The growing tensions over trade between the United States and China temporarily eased after a meeting between President Trump and China’s top leader, Xi Jinping, earlier this month. But at the same time distrust between the two countries, and now Canada, has escalated over the detentions of a leading Chinese executive in Canada and two Canadians in China.
Here is a look at the recent rise in trans-Pacific tensions, and what could happen next.
A trade dispute deferred
Mr. Trump has confronted China over its trade practices, and the United States has imposed tariffs on $250 billion of Chinese goods this year. China retaliated with its own tariffs on a range of American imports.
The escalating tariffs brought ties between the two countries to one of their lowest points in recent years, but at their meeting in Buenos Aires during the Group of 20 summit meeting, Mr. Trump and Mr. Xi agreed to a truce. The United States would delay a tariff increase on $200 billion worth of goods set for Jan. 1 while the two sides negotiated a more permanent deal, with a March 1 deadline.
China also agreed to lift barriers on cars, food and fuel from the United States and has increased imports of some products, including soybeans. But China has tried to balance its softer approach on trade with fierce criticism of the detention of one of its top tech executives, events that have unfolded almost simultaneously.
A star Chinese executive is arrested
Meng Wanzhou, chief financial officer of the Chinese tech giant Huawei, arriving at a parole office with a security guard in Vancouver, British Columbia, on Wednesday.CreditDarryl Dyck/The Canadian Press, via Associated Press
On Dec. 1, the same day that Mr. Trump and Mr. Xi met in Argentina, a top executive at the Chinese technology company Huawei — who is also the daughter of its founder — was stopped at Vancouver International Airport. The executive, Meng Wanzhou, was arrested at the request of the American authorities, who accused her of misleading financial institutions into violating United States sanctions on Iran.
Ms. Meng, Huawei’s finance chief, was a well-known representative of China’s technological clout, often appearing at events around the world. Her arrest set off indignation in China, and the government summoned the American ambassador, Terry Branstad, to complain. Communist Party media outlets criticized her treatment and warned of consequences for Canada.
“Only by correcting its mistake, immediately ending its violation of a Chinese citizen’s lawful and legitimate rights and giving the Chinese people a due explanation, can Canada avoid paying a heavy price,” the People’s Daily newspaper said in an editorial on Sunday.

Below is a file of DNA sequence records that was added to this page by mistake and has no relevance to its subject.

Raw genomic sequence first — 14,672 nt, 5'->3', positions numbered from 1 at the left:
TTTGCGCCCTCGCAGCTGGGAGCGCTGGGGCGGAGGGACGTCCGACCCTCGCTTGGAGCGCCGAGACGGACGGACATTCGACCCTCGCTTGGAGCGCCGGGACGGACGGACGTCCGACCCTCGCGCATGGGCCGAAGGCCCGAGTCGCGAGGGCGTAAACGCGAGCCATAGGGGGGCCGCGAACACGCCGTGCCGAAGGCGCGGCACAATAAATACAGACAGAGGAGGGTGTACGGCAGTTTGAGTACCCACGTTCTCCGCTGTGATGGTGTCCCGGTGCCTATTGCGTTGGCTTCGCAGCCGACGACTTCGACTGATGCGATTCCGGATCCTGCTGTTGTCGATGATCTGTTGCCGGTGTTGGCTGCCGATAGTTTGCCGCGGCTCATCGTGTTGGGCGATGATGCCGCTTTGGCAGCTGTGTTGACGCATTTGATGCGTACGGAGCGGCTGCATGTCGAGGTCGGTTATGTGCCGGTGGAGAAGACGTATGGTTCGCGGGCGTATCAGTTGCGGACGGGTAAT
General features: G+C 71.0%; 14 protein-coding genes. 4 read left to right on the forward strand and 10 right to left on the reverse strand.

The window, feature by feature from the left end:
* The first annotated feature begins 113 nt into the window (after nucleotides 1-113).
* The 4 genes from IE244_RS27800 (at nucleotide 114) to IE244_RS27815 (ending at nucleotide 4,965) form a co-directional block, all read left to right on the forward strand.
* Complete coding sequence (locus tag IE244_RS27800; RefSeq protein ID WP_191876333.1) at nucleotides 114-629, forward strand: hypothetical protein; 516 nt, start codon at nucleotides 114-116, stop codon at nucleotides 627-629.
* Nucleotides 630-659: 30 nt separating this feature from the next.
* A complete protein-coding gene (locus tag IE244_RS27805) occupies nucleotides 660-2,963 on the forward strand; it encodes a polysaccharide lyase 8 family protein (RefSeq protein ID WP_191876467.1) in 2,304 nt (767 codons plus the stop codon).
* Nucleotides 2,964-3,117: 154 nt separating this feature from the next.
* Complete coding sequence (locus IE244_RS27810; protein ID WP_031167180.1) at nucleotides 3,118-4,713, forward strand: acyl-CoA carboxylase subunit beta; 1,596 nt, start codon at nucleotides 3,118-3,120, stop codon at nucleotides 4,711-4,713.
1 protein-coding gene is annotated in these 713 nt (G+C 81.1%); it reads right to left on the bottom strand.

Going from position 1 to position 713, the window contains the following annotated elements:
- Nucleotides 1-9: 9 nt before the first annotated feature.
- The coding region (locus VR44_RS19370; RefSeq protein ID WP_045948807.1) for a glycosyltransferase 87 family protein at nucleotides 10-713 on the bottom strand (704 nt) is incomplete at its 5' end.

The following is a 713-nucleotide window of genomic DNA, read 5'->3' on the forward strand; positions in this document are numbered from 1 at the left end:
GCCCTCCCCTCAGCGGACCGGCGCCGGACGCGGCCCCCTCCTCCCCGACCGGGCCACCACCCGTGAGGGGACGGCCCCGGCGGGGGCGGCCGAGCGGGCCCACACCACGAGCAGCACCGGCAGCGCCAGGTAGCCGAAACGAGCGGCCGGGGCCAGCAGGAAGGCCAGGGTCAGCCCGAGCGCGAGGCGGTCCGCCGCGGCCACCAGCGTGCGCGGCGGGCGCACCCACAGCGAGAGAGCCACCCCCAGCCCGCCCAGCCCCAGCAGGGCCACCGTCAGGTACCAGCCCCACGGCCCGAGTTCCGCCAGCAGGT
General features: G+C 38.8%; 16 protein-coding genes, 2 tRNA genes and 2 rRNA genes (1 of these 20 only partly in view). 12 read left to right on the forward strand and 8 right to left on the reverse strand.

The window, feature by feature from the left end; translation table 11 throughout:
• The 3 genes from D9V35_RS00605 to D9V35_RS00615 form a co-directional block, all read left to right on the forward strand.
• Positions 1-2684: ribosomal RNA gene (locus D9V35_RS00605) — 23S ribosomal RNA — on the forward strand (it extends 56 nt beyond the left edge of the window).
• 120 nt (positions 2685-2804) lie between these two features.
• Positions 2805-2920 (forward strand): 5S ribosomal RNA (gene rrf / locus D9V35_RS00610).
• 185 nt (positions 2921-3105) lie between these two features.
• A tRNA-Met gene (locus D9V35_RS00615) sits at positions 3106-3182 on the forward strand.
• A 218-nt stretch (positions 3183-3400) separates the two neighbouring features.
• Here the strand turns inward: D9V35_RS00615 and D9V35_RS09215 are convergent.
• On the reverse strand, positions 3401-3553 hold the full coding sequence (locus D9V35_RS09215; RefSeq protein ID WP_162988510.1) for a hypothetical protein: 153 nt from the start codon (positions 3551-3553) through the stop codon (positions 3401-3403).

Ms. Meng was granted bail of 10 million Canadian dollars, or about $7.5 million, on Tuesday. While she awaits extradition to the United States, she plans to pay for her own 24-hour physical and electronic monitoring and will be subject to a curfew between 11 p.m. and 6 a.m.
The detention of two Canadians in China, apparently in retaliation for Ms. Meng’s arrest, added to the pressure Canada faces.
On Monday, a former Canadian diplomat was detained by the Beijing bureau of the Ministry of State Security. The former diplomat, Michael Kovrig, is senior adviser for Northeast Asia at the International Crisis Group, a nongovernmental organization that works to reduce violent conflict. The group said it had received no information since Mr. Kovrig’s detention and was concerned for his health and safety.
On Wednesday came word that another Canadian citizen had been questioned by the Chinese authorities and then detained. That person, Michael Spavor, is a writer and entrepreneur based in northeast China who has traveled extensively in North Korea.
The Chinese Ministry of Foreign Affairs said Thursday that the two Canadians were being held and were under investigation by state security officers in Beijing and Liaoning Province in northeast China on suspicion of “engaging in activities that endangered China’s national security.”
Under a 2016 law that has had a chilling effect on foreign nonprofits working in China, representatives of unregistered nongovernmental organizations can be held for as long as 15 days and deported. But a separate national security investigation could involve far more serious charges.